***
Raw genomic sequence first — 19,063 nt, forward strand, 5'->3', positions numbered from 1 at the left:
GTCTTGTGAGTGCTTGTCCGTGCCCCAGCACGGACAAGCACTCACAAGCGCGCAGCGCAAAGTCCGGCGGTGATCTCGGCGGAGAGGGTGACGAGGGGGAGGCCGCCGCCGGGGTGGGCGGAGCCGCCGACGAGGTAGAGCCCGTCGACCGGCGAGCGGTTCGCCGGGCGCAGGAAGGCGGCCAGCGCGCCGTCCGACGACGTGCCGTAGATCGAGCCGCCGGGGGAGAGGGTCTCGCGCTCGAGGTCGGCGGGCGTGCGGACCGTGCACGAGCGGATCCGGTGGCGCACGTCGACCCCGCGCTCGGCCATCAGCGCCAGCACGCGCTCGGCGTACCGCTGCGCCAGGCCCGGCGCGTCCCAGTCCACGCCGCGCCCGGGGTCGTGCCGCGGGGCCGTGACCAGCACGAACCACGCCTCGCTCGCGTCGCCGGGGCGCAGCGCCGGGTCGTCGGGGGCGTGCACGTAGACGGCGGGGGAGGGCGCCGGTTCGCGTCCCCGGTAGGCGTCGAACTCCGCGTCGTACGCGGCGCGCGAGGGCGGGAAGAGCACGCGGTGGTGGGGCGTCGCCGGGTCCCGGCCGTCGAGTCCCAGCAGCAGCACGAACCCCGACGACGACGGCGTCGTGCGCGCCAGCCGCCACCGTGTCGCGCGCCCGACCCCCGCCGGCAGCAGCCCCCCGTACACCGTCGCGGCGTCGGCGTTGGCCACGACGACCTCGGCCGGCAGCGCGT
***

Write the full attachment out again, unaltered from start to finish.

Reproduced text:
Raw genomic sequence first — 19,063 nt, forward strand, 5'->3', positions numbered from 1 at the left:
GTCTTGTGAGTGCTTGTCCGTGCCCCAGCACGGACAAGCACTCACAAGCGCGCAGCGCAAAGTCCGGCGGTGATCTCGGCGGAGAGGGTGACGAGGGGGAGGCCGCCGCCGGGGTGGGCGGAGCCGCCGACGAGGTAGAGCCCGTCGACCGGCGAGCGGTTCGCCGGGCGCAGGAAGGCGGCCAGCGCGCCGTCCGACGACGTGCCGTAGATCGAGCCGCCGGGGGAGAGGGTCTCGCGCTCGAGGTCGGCGGGCGTGCGGACCGTGCACGAGCGGATCCGGTGGCGCACGTCGACCCCGCGCTCGGCCATCAGCGCCAGCACGCGCTCGGCGTACCGCTGCGCCAGGCCCGGCGCGTCCCAGTCCACGCCGCGCCCGGGGTCGTGCCGCGGGGCCGTGACCAGCACGAACCACGCCTCGCTCGCGTCGCCGGGGCGCAGCGCCGGGTCGTCGGGGGCGTGCACGTAGACGGCGGGGGAGGGCGCCGGTTCGCGTCCCCGGTAGGCGTCGAACTCCGCGTCGTACGCGGCGCGCGAGGGCGGGAAGAGCACGCGGTGGTGGGGCGTCGCCGGGTCCCGGCCGTCGAGTCCCAGCAGCAGCACGAACCCCGACGACGACGGCGTCGTGCGCGCCAGCCGCCACCGTGTCGCGCGCCCGACCCCCGCCGGCAGCAGCCCCCCGTACACCGTCGCGGCGTCGGCGTTGGCCACGACGACCTCGGCCGGCAGCGCGT